happen to be an exception to the craps-playing rule that crowded is best. I like
playing at tables where there are only a few players; while most craps players
hate to be alone at a table and usually seek cramped conditions in order to court
Lady Luck. That feeling of discomfort when all by your lonesome at a craps table
accounts for the oft-seen phenomenon of two tables at the same casino, with the
same minimum-to-maximum bets, and the same length, and the same layout, the first,
jam-packed with players with other players hoping to squeeze in, and the second
Desiring uncrowded conditions, I often act like a shill, opening tables that then
see other players slowly joining until, unfortunately for me and fortunately for
the casino, they become crowded. But, of course, I am not an ?official?
shill and therefore I am not a part of the crew working the game. I?m a
real player, betting real money, whether I?m alone at a table or part of
a throng. And therein lies a problem that I have encountered many, many times
in my quest for the perfect craps game ? dealers who forget that their primary
reason for being at the table is to deal a craps game and not socialize with their
I can?t estimate the number of times I?ve been rolling the dice while
having to listen to discussions of the barbeque last week; or of what this or
that person said to that other person the other night and is it true that Tim
is divorcing Tamara? I?ve had to listen -- but not look as my wife would
kill me ? to male dealers ogling some buxom female cocktail waitress or
patron. Indeed, I?ve picked up a lot of ?inside? information
at casinos concerning their managers (most of them morons by the dealers?
accounts) and what was going to happen to this or that casino in the next weeks
or months. [For example, I found out the Sands in AC was going to dump most of
its table games from the casino floor and switch to a slot joint long, long before
it ever became public knowledge.] Some dealers will even continue personal conversations
as the table starts to fill up.
Now, this next should be an ironclad rule, as ironclad as the rule that says umpires
in a baseball game should focus on the game and not on fraternizing with players,
fans and their fellow umpires. Craps dealers, once a player has bought in, should
put all their verbal as well as mental attention on the game at hand. All discussions
of a personal nature should stop. Nor should craps dealers ever have a conversation
over the shooter; they should act as if the players constitute the reason for
their existence because, in fact, the players do ? at least, the existence
of their jobs.
Can you imagine a baseball game where the home-plate umpire carries on a conversation
with the third base umpire during the pitcher?s delivery and the batter?s
attempt to hit the ball? Of course not. No umpire who wished to remain an umpire
would do that. Yet, some craps dealers do it all the time (though not in all casinos,
I must add). The shooter is given the dice by the stickman and dealers ?A?
and ?B? are talking about how much so and so drank last night.
To make matters even worse, I have had the displeasure of playing at tables where
the dealers were actively belittling some shooters (who did nothing to warrant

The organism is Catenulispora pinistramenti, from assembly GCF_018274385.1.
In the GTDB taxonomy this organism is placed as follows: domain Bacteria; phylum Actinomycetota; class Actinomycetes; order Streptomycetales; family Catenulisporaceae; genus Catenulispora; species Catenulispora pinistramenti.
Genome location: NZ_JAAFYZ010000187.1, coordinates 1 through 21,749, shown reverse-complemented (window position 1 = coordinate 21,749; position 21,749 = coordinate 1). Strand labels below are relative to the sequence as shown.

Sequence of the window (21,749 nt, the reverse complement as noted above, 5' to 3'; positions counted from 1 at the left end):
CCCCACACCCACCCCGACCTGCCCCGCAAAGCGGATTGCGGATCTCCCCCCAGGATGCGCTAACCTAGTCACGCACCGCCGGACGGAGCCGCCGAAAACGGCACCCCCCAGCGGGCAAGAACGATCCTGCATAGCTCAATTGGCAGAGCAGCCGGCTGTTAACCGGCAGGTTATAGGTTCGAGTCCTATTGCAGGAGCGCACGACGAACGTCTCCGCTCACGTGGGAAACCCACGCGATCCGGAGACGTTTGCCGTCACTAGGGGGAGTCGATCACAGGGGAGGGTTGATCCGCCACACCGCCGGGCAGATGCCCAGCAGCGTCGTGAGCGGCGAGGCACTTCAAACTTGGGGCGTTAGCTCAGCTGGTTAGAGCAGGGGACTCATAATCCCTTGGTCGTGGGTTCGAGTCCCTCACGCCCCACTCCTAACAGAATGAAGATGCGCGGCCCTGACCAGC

it) either because of the way they shot or the way they looked or the fact that
they seven-out quickly. These conversations were sotto voce for everyone at the
table to hear. Needless to say, such snideness made for an unpleasant game even
though I wasn?t personally the object of the dealers? scorn and derision.
After all, quick seven-outs cost most players money and losing money isn?t
a cause for yucking it up.
In point of fact, dealers do have to engage in some ?banter? with
players because some players enjoy a certain amount of conversational back and
forth with the crew. That is an entirely different situation, because ?bantering?
with players is a part of the job and the better the dealers are at it, the more
fun it is to play at their tables. Still, even bantering must cease when a shooter
is given the dice. From the moment the stickman pushes the dice to the shooter
until the moment the stickman calls out the decision should be considered verbus
Craps is a great game and most casinos have professional dealers who understand
their jobs and know how to focus on the game at hand. Still, I have encountered
a significant number of times when such professionalism was lacking in a crew.
Such incidents do not occur, as many might expect, only at dives or break-in casinos;
some of the biggest, brightest and best casinos in Vegas and Atlantic City have
seen their share of unprofessional craps crews.
When I rated the top ten casinos for craps in Las Vegas for Casino Player magazine,
I did so based not only on the mechanics and math of the games they offered, but
also on the intangibles relating to how their crews dealt the games. The difference
between this or that casino in the odds and ends of a craps game are often in
the decimal points and tenths of a percent; but the differences in the intangibles
were sometimes like night and day.
Let me give you a recent example of a truly professional dealer. This occurred
at the Horseshoe casino in Tunica. I was lofting the dice to my favorite spot
on the opposite end of the table. However, a player had his chips for his odds
bet in the exact spot I wanted to land my dice. After I hit his chips, I moaned
to myself. The stick woman heard me, understood my chagrin at hitting the other
player?s dice and reached out with the stick, tapped the dice of the other
player and respectfully asked him to move them a little to the left so I could
land the dice there. Now that is a dealer who is observing and is on top of the
So for those casino executives who might be reading this article, here is the
bottom line: Think of your craps crews as umpires in the World Series and train
them to act accordingly.
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